The Advanced Translational Imaging Facility (ATIF) is located in the Petit Science Center on the Georgia State University Atlanta Campus. After receiving funding from the National Institutes of Health and Georgia State, the facility purchased a state-of-the-art MRI scanner in 2021 to serve as a significant MRI and MRS resource to Georgia State researchers and their collaborators to study small animal imaging and spectroscopy.
ATIF houses a 7T Bruker 70/20 Biospec 20 cm MRI scanner, a surgery area for animal preparation, and supporting equipment for anesthetizing and monitoring animals, and collecting data.
The use of small animal models to study normal development, progression of human disease and treatment of human disease has become widespread in the scientific community. Traditional approaches to anatomical and physiological monitoring often rely on pathology on animals sacrificed periodically during a study. However, in many cases, analysis after sacrifice may not be the best choice. Fixed tissues prepared from euthanized animals may not accurately reflect metabolic states or transient interactions present in live animals' tissues. In addition, many animals need to be observed at each time point of a longitudinal study to reduce the effects of population variations.
Magnetic resonance imaging (MRI) and spectroscopy (MRS) of cells, tissue, organ, animals provide both in vivo and ex vivo imaging, and detection of morphological and dynamic changes without depth limitation. It can also capture longitudinal events with improved quality of data and reduce the number of animals (3R, Reduction, Replacement and Refine) used.
The major work at GSU involves the use of small animal models for:
- Development of new probes and imaging methodology for diagnosis, detection, and monitoring treatment of various diseases;
- Understanding the molecular mechanism of human diseases such as CNS, cancer, fibrosis, obesity and heart disease;
- Drug discovery for treatment of these diseases
The Facility houses our state-of-the-art, high resolution 7T Bruker 70/20 Biospec 20 cm MRI for imaging mice and rats or phantoms, advanced MRI and MRS techniques available for non-invasive morphological, physiological and biochemical, and spectroscopic measurements. The 7T magnet allows MRI and MRS tissue imaging at a high level of resolution (50 microns) and several images in a second (high temporal resolution).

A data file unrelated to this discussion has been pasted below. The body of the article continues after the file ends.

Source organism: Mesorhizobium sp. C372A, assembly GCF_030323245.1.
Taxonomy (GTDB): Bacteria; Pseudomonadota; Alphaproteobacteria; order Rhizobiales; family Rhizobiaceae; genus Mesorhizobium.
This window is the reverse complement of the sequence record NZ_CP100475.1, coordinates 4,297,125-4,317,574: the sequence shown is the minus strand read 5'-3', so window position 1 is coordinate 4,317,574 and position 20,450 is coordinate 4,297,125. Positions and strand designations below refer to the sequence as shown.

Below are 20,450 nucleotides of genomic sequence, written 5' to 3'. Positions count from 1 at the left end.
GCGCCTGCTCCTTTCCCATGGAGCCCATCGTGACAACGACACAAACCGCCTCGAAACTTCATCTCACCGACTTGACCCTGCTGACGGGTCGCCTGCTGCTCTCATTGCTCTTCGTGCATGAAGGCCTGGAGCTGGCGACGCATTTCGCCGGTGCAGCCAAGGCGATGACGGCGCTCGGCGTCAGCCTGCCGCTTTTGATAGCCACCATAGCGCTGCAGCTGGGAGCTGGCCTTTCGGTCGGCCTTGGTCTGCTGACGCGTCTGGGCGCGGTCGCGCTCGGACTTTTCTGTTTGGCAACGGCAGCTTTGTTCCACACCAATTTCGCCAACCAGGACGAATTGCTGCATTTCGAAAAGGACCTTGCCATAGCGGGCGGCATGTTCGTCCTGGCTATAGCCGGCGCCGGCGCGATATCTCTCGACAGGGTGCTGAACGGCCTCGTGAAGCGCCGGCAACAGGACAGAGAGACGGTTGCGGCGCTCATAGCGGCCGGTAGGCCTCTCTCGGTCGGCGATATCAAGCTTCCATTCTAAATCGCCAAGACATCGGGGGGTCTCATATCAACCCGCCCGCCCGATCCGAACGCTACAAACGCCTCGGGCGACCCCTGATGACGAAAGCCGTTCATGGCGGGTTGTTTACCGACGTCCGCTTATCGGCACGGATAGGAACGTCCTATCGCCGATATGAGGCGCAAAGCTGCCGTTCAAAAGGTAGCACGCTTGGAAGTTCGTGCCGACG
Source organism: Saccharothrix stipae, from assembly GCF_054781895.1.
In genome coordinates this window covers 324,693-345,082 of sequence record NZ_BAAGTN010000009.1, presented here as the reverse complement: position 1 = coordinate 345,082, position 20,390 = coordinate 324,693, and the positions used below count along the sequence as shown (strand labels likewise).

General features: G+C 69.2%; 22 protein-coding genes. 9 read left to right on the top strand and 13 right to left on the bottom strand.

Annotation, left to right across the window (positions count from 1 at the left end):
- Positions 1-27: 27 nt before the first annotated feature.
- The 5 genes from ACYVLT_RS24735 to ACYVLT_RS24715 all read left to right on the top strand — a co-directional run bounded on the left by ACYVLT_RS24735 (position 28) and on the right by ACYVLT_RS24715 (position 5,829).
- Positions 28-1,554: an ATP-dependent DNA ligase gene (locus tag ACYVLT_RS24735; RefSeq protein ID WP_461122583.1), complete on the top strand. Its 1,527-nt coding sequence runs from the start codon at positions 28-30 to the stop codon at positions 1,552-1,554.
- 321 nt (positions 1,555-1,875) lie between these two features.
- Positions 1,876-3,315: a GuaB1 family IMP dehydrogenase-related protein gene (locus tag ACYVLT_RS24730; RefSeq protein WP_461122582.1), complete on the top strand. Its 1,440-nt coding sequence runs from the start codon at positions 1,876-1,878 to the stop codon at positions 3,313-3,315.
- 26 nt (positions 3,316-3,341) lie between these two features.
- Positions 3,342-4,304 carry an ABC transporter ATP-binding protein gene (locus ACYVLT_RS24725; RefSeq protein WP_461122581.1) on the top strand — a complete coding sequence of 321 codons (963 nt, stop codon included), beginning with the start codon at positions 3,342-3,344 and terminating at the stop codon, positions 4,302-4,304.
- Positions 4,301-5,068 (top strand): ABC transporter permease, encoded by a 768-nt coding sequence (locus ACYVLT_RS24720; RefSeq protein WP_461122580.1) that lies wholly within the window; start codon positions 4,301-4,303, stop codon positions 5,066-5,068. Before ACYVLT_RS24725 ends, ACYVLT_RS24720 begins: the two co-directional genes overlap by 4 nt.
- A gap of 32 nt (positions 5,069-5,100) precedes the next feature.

Imaging methods include:
- Relaxometric measurements (T1, T2 and T2* mapping) for contrast agent development
- Quantitative diffusion mapping (DWI) and diffusion tensor imaging (DTI) for tumor studies
- Quantization of vascular leakiness and permeability of tissue (tumors) using MRI contrast agents.
- Spectroscopic imaging 2D CSI (chemical shift imaging) of 1H metabolites to monitor cellular response to therapy.
- 1H Single voxel spectroscopic measurements using PRESS/STEAM/LASER methods for metabolites measurements
- BOLD (blood oxygen level dependent contrast) measurements for animal fMRI studies
The Facility is also equipped with a surgery area for animal preparation and a wide variety of supporting equipment, including anesthesia machines, MR compatible physiological monitors (cardiac /respiratory gating /temperature monitoring units) and heating pads.
Given the broad use of development of reagents for animal imaging and theronostic research, ATIF is actualizing a broadly distributed center model to catalyze the growth of a collaborative and coherent Atlanta translational research community, referred to as the Atlanta Translational Imaging Consortium (ATIC), that include the following universities:
- Clark Atlanta University’s Center for Cancer Research and Therapeutic Development CCRTD
- Emory University’s Center for Systems Imaging
- Emory University’s Yerkes National Primate Research Center
- Georgia State\Georgia Tech’s Center for Advanced Brain Imaging
ATIC will establish, expand, and maintain core user accessibility and pool expertise to:
- Acquire/upgrade cutting edge and complementary equipment (S10 grants)
- Translate research in development of probes, contrast agents and drug candidates to clinical application
- Increase access to equipment and expertise
- Increase capability for data collection and imaging analysis
- Share animal models and expertise for translational research
- Increase funding for animal related research
- Promote education and knowledge exchanges for training and workforce sharing
- Facilitate hiring and growth in translational research